Advertisement
Share

A Question of Respect : Judgment Against Gates Makes Statement for Minority Rights

<i> Henry W. McGee Jr. is a professor at the UCLA School of Law and a former prosecutor in Chicago. </i>

In October a U.S. District Court jury awarded Jessie Larez and his family $90,503 in damages, most of which was punitive, against Los Angeles police officers for a June, 1986, raid in which the Larez house was left in shambles and family members were injured.

A little more than a month later the same jury ordered Police Chief Daryl F. Gates to pay more than $170,000 to the family--apparently the first time in which a major city police chief was held individually liable for a raid by his officers. Though most jurors declined to speak to the press afterward, one did say before leaving the courthouse, “I think they got the message.”

The “message” is one that minority communities have been sending to police departments in urban America since the Watts rebellion--that minority communities resent being both under- and overpoliced. Disproportionately victims of crime, minority citizens have long complained of a lack of police when they need them. They have consistently protested the uneven and unequal allocation of law-enforcement resources to more affluent and “more important” areas of the nation’s cities.

But though minority citizens want police assigned to their communities to keep the peace, they expect officers to show respect for citizens. In a press conference outside the courtroom two days before his verdict came down, Gates had whined about the jury punishing the police with a $90,000 verdict when the police were “doing something” about gang killings. He said that Larez was “probably lucky that all he had broken (was his nose).” Yet the verdict was no more than an unequivocal rejection of behavior that violates the right to decent treatment for even those suspected of a crime. Police must distinguish between necessary toughness and unwarranted and unconscionable brutality.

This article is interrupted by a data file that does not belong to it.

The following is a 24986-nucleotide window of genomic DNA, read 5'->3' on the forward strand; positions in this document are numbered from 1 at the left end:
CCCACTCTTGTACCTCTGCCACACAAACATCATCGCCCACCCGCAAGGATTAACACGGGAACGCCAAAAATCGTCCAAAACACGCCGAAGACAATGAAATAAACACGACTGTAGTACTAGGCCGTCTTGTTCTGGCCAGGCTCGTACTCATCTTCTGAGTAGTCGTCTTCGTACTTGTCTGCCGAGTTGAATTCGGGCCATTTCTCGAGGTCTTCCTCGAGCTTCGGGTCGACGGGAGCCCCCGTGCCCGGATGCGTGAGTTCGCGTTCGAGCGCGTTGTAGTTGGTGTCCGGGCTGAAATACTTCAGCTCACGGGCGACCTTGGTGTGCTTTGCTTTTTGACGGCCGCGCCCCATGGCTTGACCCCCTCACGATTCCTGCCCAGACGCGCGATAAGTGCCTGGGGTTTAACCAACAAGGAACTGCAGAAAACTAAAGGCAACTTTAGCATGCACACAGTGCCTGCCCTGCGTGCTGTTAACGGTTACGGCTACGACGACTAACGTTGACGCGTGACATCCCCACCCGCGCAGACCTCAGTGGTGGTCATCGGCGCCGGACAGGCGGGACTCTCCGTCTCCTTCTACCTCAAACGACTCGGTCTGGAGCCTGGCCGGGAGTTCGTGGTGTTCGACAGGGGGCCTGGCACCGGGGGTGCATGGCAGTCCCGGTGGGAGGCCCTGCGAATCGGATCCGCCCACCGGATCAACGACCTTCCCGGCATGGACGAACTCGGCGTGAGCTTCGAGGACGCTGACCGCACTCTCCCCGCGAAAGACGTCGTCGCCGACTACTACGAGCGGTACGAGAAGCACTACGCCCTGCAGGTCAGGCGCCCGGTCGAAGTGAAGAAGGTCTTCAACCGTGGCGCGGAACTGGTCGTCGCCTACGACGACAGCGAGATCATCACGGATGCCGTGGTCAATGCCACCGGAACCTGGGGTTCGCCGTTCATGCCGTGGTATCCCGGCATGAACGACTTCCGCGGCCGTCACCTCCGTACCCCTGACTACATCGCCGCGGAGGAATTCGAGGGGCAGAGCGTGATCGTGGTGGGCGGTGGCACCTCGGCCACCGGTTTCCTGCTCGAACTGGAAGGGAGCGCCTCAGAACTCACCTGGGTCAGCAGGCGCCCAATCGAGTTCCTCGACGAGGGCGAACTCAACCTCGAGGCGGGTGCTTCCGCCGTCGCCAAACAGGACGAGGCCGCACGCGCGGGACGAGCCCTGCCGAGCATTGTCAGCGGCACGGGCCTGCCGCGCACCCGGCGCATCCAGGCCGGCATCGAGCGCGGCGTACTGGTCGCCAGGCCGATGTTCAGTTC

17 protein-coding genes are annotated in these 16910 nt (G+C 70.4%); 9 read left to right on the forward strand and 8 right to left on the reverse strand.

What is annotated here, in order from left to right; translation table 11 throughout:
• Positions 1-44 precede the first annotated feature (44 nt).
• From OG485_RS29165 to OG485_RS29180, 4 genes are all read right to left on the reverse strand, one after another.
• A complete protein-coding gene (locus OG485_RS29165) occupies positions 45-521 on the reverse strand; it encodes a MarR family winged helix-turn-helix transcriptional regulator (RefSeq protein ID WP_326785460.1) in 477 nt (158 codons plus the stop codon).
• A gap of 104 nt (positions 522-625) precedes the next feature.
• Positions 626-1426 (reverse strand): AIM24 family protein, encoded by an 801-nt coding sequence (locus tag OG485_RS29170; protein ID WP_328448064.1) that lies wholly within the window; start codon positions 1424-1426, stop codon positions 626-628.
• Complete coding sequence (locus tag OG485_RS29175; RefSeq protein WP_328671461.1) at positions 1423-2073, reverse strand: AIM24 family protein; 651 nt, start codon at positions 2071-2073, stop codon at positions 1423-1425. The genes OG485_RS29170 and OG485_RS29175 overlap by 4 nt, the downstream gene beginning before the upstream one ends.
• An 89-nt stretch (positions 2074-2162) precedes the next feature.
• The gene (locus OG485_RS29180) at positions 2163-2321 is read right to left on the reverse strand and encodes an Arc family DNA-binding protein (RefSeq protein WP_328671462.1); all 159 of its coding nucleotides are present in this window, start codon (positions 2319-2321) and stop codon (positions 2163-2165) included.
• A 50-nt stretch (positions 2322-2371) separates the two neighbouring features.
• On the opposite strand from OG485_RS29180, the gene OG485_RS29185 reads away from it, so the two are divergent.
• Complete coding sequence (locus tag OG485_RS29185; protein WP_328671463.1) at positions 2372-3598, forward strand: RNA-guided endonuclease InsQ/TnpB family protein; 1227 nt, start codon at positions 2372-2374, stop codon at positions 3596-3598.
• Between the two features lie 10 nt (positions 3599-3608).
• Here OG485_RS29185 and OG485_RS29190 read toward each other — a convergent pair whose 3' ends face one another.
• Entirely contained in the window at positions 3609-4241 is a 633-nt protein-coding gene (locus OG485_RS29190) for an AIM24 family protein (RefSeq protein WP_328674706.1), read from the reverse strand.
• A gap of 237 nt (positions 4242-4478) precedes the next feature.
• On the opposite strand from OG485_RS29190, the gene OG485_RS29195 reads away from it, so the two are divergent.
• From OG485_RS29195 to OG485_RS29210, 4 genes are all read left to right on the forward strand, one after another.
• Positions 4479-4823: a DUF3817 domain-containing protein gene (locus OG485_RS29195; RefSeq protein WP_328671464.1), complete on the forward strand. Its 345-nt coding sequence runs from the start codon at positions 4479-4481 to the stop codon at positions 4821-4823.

Advertisement

Evidence in the case indicated that, early one morning, police entered the Larez home in search of a gun purportedly used in a murder and allegedly owned by Larez’s son, Edward. In the ensuing tumult, Larez’s daughter was yanked to the floor by her hair and numerous household items were smashed. Police alleged that Larez rushed them as they entered through the front door of the house--after they had broken windows in the rear as a diversionary tactic. The 55-year-old Larez was said to have been forced to the floor kicking and screaming after he had struck one officer in the chest. Though the case is still to be reviewed by appellate courts, and possibly by the U.S. Supreme Court, the police conduct and Gates’ arrogant, defiant and intimidating response is not what minority communities mean by effective law enforcement.

Indeed, no American citizen can view with equanimity the early-morning invasion of a home and the subsequent ransacking of the house and injuries inflicted on innocent family members. No American citizen can hear without alarm a snarling police chief who disparages injuries that his officers inflict on the citizens whom he is sworn to protect. And no American citizen can find tolerable the insinuation that the family needed cleaning up before they testified in court (Gates complained that the jurors had been unfairly influenced by “how cleaned up and beautiful” the Larez family appeared in court).